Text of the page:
Approximately 8% of the genomes of mammals, including humans and mice, are comprised of retroviral elements acquired by infection of germ line cells during the course of evolution. Retroviral insertions in our genome number about 40,000 and are in the same range as the total number of genes encoded by our DNA. Most endogenous retrovirus elements are defective for replication however several contain one or more viral genes that are expressed during development and certain physiological or pathological conditions. Little is known about the control of retrovirus expression or the influence of such expression on the physiology or pathology of the host. An extensively investigated group of endogenous retroviruses are those giving rise to recombinant murine leukemia viruses (MuLVs) in mice. Upon infection of mice with exogenous ecotropic MuLVs, members of this group undergo recombination to generate new MuLVs with an altered infectious host range. Recombination requires transcription of the endogenous retroviruses. Although the endogenous polytropic proviruses are transcribed;replication of the endogenous polytropic viruses in the absence of recombination has not been observed. This may, in many cases, reflect defects such as point mutations or deletions in the endogenous viral genome but may also be influenced by the activity of various restriction factors. The fact that exogenous MuLVs are capable of replicating in mice indicates that they have evolved mechanisms to circumvent the activity of at least some of the restriction factors such as the murine APOBEC3. Thus, exogenous retroviruses might facilitate through complementation, active replication of endogenous retroviruses. We have found that infection of mice by an exogenous virus results in the infectious transfer of complete endogenous proviral genetic sequences. This includes proviruses which are severely defective and possess large deletions as well as proviruses that are full-length. Furthermore, the transferred sequences are transcribed and packaged into virions released from the newly infected cells. At early times after infection with the Friend MuLV, packaging and transfer of intact endogenous retroviruses is much more prevalent than recombination. Transfer of endogenous retroviruses can be observed as early as one day after infection indicating that packaging occurs after a single replication cycle in the initially infected cells of the host. In addition, we have found that other endogenous viruses, distinct from polytropic MuLVs, are likely mobilized from infected mice. The mobilization of intact endogenous retroviruses is unprecedented and may have important implications for the involvement of endogenous retroviruses in disease processes. In 2011 we have extended our observations to further characterize the endogenous viruses mobilized after infection by exogenous retroviruses. We have found a striking similarity of the viruses we have characterized with those mouse retroviruses reported to be contaminants in studies of putative mouse retrovirus infection in humans. Exogenous mouse retroviruses as well as some other gamma retroviruses, encode a glycosylated gag protein (gGag) originating from an alternate translation start site upstream of the methionine start site of the gag structural polyproteins. The functions of gGag remain unclear, but mutations that eliminate its synthesis severely impede in vivo replication of the virus with little, if any, effect on replication in fibroblastic cell lines. APOBEC proteins have evolved as innate defenses against retroviral infections. HIV encodes the VIF protein to evade human APOBEC3G, however mouse retroviruses do not encode a VIF homologue and it has not been understood how they evade mouse APOBEC3. We have found that a mouse retrovirus utilizes its glycosylated gag protein (gGag) to evade APOBEC3. gGag is critical for infection of in vitro cell lines in the presence of APOBEC3. Furthermore, a gGag-deficient virus restricted for replication in wild-type mice replicates efficiently in APOBEC3 knockout mice implicating a novel role of gGag in circumventing the action of APOBEC3 in vivo. In 2011 we have focused on the elucidation of the mechanism by which the gGag protein abrogates the action of APOBEC3. To counteract the human APOBEC3G (hA3g), HIV has evolved the Vif protein, which depletes hA3g from infected cells by facilitating its degradation through the proteosome. We have found that a gGag-containing MuLV does not deplete mA3 from an infected cell. Further, immunoprecipitation and localization experiments suggest that mA3 does not interact with gGag directly in an infected cell. In contrast, both gGag and mA3 are associated with the virion core and are coprecipitated in the context of the mature virions. Both hA3g and mA3 have been reported to use deamination-dependent and -independent mechanisms to inhibit retroviral replication. Inhibition by mA3 on gGag-deficient virions correlates with a decrease in the level of transcripts upon infection of cells and appears largely independent of deamination activity. The endogenous retroviral envelope glycoprotein, gp70 is implicated in murine lupus nephritis. This protein is secreted by hepatocytes as an acute phase protein and has been believed to be a product of an endogenous xenotropic virus. However, since endogenous polytropic viruses encode gp70s that are closely related to xenotropic gp70, these viruses could be additional sources of serum gp70. To better understand the genetic basis of the expression of serum gp70, we analyzed the abundance of xenotropic and polytropic gp70 RNAs in livers and the genomic composition of corresponding endogenous proviruses in various strains of mice, including two different Sgp (serum gp70 production) congenic mice (Sgp3 and Sgp4). These studies revealed a significant contribution of polytropic gp70s to serum gp70. These studies were extended to show that expression levels of a subclass of polytropic MuLVs, termed, modified polytropic (mPT), are highly elevated in mice which develop systemic lupus erythematosus. This elevated expression appears specific for this class of endogenous viruses and under the control of the Sgp3 locus. We have also examined the influence of TLR7 or TLR9 agonist on the expression of serum gp70s. These results suggest an additional pathogenic role of TLR7 and TLR9 in murine lupus nephritis by promoting the expression of nephritogenic gp70 autoantigen. In 2011 we have extended these results to determine the genetic origin of xenotropic viral sequences expressed in wild-type and two different Sgp congenic C57BL/6 mice. The results of these indicated that Sgp3 and Sgp4 independently regulated the transcription of distinct and restricted sets of xenotropic viral sequences in trans, thereby promoting the production of nephritogenic gp70 autoantigens. Among these endogenous viruses induced by Sgp3 and Sgp4 are two potentially replication competent xenotropic viruses. Although xenotropic viruses cannot infect mouse cells it is possible that these viruses may be complemented by mPT env proteins allowing their spread and and activation of TLR 7. In this regard, the presence of Sgp3 induces an approximately 100-fold increase of mPT viruses. Thus Sgp3 and Sgp4 may contribute to the development of autoimmune responses against serum gp70 through the activation of TLR7.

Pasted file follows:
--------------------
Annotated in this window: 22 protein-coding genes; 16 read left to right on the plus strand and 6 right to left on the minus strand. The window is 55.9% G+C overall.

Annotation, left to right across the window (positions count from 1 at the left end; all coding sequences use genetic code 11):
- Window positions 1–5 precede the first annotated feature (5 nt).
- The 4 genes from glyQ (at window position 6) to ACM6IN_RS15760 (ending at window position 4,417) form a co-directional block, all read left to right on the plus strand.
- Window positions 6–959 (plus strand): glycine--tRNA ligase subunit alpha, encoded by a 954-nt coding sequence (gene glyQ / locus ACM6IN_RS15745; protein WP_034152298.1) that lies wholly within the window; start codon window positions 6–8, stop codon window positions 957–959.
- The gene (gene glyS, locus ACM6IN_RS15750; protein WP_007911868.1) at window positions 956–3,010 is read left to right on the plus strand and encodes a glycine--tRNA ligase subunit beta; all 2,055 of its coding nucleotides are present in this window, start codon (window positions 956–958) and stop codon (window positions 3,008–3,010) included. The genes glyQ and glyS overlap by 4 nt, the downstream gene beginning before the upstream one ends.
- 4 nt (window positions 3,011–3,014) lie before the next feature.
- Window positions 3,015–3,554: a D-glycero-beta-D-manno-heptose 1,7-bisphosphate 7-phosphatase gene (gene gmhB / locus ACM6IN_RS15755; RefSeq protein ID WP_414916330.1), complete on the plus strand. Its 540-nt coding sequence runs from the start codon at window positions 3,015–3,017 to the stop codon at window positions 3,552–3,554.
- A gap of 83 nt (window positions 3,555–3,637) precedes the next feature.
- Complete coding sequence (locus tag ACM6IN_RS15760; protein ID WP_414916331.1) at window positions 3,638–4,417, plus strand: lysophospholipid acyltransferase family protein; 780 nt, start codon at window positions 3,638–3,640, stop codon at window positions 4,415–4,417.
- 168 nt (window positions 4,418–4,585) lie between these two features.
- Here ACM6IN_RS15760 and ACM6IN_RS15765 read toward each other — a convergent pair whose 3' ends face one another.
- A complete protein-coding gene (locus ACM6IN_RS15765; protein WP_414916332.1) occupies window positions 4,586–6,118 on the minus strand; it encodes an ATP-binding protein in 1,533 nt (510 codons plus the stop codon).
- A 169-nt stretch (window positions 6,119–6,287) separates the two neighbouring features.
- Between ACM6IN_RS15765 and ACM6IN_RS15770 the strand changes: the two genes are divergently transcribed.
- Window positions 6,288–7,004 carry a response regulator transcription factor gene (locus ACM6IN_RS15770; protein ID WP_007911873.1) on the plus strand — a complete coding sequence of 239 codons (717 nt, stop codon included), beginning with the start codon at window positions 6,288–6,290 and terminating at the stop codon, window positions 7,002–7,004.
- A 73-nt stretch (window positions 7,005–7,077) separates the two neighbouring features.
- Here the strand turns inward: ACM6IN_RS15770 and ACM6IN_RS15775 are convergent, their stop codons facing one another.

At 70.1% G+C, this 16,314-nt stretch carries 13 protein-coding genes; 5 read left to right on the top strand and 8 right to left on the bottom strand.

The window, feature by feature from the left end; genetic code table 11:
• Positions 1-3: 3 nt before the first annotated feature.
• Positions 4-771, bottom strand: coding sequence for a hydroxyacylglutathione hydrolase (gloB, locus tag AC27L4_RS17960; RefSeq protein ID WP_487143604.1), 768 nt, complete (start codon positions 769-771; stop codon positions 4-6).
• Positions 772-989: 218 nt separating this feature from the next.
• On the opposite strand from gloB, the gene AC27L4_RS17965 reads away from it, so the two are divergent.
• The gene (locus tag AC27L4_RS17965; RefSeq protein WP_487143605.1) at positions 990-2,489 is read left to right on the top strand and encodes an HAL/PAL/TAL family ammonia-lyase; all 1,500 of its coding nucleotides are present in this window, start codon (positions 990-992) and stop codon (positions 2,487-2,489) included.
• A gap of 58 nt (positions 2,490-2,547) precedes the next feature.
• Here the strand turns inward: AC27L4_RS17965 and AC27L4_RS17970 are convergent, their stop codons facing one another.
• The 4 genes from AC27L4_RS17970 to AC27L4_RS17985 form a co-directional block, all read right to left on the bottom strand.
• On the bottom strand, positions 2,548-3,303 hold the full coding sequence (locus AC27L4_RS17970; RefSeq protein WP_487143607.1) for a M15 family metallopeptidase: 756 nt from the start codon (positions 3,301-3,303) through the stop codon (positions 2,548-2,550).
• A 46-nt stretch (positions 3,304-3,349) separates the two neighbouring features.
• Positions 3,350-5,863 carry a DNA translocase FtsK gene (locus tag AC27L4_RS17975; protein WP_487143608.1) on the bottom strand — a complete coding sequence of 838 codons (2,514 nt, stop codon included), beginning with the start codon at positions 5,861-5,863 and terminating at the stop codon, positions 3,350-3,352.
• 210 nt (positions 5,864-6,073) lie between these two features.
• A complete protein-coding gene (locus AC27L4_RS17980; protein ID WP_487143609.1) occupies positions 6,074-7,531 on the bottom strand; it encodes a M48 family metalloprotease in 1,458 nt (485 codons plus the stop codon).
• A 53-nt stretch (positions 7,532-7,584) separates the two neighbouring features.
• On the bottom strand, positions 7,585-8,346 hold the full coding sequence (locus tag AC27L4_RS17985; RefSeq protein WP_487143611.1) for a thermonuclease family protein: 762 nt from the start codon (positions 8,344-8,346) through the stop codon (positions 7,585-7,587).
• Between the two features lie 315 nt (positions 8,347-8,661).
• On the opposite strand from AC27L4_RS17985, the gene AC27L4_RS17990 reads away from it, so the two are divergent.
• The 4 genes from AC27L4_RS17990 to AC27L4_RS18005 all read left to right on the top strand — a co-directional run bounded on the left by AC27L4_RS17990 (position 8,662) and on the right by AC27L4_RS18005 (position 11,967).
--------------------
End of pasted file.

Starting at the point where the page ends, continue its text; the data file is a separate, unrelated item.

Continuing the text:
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Evans, Leonard H; Boi, Stefano; Malik, Frank et al. (2014) Analysis of two monoclonal antibodies reactive with envelope proteins of murine retroviruses: one pan specific antibody and one specific for Moloney leukemia virus. J Virol Methods 200:47-53
Boi, Stefano; Kolokithas, Angelo; Shepard, Joyce et al. (2014) Incorporation of mouse APOBEC3 into murine leukemia virus virions decreases the activity and fidelity of reverse transcriptase. J Virol 88:7659-62
Ito, Kiyoaki; Baudino, Lucie; Kihara, Masao et al. (2013) Three Sgp loci act independently as well as synergistically to elevate the expression of specific endogenous retroviruses implicated in murine lupus. J Autoimmun 43:10-7
Leroy, Valérie; Kihara, Masao; Baudino, Lucie et al. (2012) Sgp3 and TLR7 stimulation differentially alter the expression profile of modified polytropic retroviruses implicated in murine systemic lupus. J Autoimmun 38:361-8
Rosenke, Kyle; Lavignon, Marc; Malik, Frank et al. (2012) Profound amplification of pathogenic murine polytropic retrovirus release from coinfected cells. J Virol 86:7241-8
Smith, Diana S; Guo, Kejun; Barrett, Bradley S et al. (2011) Noninfectious retrovirus particles drive the APOBEC3/Rfv3 dependent neutralizing antibody response. PLoS Pathog 7:e1002284
Kihara, Masao; Leroy, Valérie; Baudino, Lucie et al. (2011) Sgp3 and Sgp4 control expression of distinct and restricted sets of xenotropic retroviruses encoding serum gp70 implicated in murine lupus nephritis. J Autoimmun 37:311-8
Baudino, Lucie; Yoshinobu, Kumiko; Dunand-Sauthier, Isabelle et al. (2010) TLR-mediated up-regulation of serum retroviral gp70 is controlled by the Sgp loci of lupus-prone mice. J Autoimmun 35:153-9
Kolokithas, Angelo; Rosenke, Kyle; Malik, Frank et al. (2010) The glycosylated Gag protein of a murine leukemia virus inhibits the antiretroviral function of APOBEC3. J Virol 84:10933-6
Yoshinobu, Kumiko; Baudino, Lucie; Santiago-Raber, Marie-Laure et al. (2009) Selective up-regulation of intact, but not defective env RNAs of endogenous modified polytropic retrovirus by the Sgp3 locus of lupus-prone mice. J Immunol 182:8094-103